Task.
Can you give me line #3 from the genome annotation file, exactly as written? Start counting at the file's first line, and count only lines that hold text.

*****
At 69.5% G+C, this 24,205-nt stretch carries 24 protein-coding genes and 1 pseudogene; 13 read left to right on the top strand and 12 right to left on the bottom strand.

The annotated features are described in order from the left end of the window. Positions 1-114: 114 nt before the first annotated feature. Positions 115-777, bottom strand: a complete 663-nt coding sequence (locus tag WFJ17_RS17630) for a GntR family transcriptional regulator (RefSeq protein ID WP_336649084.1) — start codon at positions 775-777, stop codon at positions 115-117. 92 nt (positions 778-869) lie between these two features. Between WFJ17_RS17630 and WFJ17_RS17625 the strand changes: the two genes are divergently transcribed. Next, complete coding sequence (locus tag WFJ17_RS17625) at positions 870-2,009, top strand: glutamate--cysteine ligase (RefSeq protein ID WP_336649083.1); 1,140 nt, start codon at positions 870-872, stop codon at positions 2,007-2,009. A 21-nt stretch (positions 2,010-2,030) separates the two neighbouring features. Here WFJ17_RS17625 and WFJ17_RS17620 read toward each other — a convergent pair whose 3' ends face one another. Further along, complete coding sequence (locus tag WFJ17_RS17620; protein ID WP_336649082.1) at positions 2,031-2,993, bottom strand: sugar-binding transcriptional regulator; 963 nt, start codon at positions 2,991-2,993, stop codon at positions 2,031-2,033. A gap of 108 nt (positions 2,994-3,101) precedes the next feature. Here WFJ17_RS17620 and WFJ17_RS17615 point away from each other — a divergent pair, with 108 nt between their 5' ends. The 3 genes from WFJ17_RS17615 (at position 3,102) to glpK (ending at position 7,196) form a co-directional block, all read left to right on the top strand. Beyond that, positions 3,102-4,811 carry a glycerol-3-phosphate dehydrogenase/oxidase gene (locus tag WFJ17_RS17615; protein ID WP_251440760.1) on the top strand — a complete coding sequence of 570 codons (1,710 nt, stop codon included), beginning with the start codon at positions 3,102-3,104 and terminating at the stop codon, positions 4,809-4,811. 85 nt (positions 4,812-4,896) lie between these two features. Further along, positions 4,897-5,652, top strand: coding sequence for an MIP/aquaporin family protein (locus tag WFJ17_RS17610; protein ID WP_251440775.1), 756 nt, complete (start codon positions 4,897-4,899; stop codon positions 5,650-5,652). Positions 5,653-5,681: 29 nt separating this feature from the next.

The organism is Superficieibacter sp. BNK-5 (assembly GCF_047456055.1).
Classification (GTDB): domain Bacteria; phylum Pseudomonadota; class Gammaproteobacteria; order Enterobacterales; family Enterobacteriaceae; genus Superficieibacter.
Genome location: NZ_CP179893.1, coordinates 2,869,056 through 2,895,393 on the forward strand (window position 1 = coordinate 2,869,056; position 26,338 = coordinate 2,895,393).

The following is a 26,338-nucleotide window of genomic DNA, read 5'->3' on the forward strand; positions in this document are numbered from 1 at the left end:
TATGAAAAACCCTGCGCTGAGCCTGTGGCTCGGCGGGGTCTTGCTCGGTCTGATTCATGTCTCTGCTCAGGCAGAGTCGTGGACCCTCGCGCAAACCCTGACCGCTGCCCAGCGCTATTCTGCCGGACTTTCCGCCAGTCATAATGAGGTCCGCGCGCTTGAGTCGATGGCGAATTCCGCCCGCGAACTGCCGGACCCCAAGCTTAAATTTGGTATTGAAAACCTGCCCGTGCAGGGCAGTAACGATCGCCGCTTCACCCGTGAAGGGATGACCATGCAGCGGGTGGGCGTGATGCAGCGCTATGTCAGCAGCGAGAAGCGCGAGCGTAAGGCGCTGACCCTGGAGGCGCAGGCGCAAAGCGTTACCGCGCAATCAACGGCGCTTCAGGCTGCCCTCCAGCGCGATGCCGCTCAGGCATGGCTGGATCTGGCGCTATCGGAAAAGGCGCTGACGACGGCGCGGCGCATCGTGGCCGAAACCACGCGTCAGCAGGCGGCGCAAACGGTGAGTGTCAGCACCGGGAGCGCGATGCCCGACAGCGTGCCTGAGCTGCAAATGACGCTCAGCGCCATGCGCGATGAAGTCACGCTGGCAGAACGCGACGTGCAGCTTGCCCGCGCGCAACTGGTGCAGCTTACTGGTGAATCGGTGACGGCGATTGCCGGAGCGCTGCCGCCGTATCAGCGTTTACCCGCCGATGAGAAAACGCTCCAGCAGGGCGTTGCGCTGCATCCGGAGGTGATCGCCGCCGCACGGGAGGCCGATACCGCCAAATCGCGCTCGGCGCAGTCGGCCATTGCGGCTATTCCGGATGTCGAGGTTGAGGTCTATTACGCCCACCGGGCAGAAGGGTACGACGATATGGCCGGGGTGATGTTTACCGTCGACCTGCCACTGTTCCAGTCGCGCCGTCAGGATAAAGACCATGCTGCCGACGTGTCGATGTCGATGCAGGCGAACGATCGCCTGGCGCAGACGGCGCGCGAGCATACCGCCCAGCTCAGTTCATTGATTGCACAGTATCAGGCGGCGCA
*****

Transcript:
The organism is Superficieibacter sp. BNK-5 (assembly GCF_047456055.1).